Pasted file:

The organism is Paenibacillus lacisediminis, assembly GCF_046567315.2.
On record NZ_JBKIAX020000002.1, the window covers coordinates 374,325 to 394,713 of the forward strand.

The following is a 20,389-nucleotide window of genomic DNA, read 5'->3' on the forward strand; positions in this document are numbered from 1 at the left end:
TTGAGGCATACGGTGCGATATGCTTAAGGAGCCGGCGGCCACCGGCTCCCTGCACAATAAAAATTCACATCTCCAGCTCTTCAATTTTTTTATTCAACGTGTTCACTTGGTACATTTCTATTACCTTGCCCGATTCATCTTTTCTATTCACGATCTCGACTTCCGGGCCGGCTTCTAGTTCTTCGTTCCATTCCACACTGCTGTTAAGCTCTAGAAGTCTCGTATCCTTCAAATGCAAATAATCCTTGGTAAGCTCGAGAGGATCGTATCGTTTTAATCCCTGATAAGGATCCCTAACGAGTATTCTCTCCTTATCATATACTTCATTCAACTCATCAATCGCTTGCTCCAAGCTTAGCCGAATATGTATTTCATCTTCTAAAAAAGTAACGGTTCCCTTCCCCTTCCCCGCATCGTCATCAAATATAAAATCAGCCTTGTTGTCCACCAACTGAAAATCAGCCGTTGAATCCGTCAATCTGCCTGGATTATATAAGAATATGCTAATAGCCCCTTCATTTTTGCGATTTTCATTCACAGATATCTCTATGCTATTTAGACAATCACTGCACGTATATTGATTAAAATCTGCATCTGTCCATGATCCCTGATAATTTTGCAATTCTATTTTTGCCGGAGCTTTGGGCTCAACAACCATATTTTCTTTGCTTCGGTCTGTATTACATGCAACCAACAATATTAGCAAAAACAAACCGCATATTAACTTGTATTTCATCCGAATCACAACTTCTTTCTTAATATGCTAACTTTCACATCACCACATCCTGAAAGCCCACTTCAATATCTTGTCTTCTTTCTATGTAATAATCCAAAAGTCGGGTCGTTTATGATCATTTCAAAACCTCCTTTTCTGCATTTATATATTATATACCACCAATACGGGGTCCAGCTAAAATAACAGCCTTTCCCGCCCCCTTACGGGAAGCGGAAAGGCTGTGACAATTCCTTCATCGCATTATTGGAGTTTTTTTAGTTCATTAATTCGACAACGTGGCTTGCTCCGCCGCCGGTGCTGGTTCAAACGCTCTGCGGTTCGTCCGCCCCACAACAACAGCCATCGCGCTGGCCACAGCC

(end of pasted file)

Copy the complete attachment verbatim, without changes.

The organism is Paenibacillus lacisediminis, assembly GCF_046567315.2.
On record NZ_JBKIAX020000002.1, the window covers coordinates 374,325 to 394,713 of the forward strand.

The following is a 20,389-nucleotide window of genomic DNA, read 5'->3' on the forward strand; positions in this document are numbered from 1 at the left end:
TTGAGGCATACGGTGCGATATGCTTAAGGAGCCGGCGGCCACCGGCTCCCTGCACAATAAAAATTCACATCTCCAGCTCTTCAATTTTTTTATTCAACGTGTTCACTTGGTACATTTCTATTACCTTGCCCGATTCATCTTTTCTATTCACGATCTCGACTTCCGGGCCGGCTTCTAGTTCTTCGTTCCATTCCACACTGCTGTTAAGCTCTAGAAGTCTCGTATCCTTCAAATGCAAATAATCCTTGGTAAGCTCGAGAGGATCGTATCGTTTTAATCCCTGATAAGGATCCCTAACGAGTATTCTCTCCTTATCATATACTTCATTCAACTCATCAATCGCTTGCTCCAAGCTTAGCCGAATATGTATTTCATCTTCTAAAAAAGTAACGGTTCCCTTCCCCTTCCCCGCATCGTCATCAAATATAAAATCAGCCTTGTTGTCCACCAACTGAAAATCAGCCGTTGAATCCGTCAATCTGCCTGGATTATATAAGAATATGCTAATAGCCCCTTCATTTTTGCGATTTTCATTCACAGATATCTCTATGCTATTTAGACAATCACTGCACGTATATTGATTAAAATCTGCATCTGTCCATGATCCCTGATAATTTTGCAATTCTATTTTTGCCGGAGCTTTGGGCTCAACAACCATATTTTCTTTGCTTCGGTCTGTATTACATGCAACCAACAATATTAGCAAAAACAAACCGCATATTAACTTGTATTTCATCCGAATCACAACTTCTTTCTTAATATGCTAACTTTCACATCACCACATCCTGAAAGCCCACTTCAATATCTTGTCTTCTTTCTATGTAATAATCCAAAAGTCGGGTCGTTTATGATCATTTCAAAACCTCCTTTTCTGCATTTATATATTATATACCACCAATACGGGGTCCAGCTAAAATAACAGCCTTTCCCGCCCCCTTACGGGAAGCGGAAAGGCTGTGACAATTCCTTCATCGCATTATTGGAGTTTTTTTAGTTCATTAATTCGACAACGTGGCTTGCTCCGCCGCCGGTGCTGGTTCAAACGCTCTGCGGTTCGTCCGCCCCACAACAACAGCCATCGCGCTGGCCACAGCC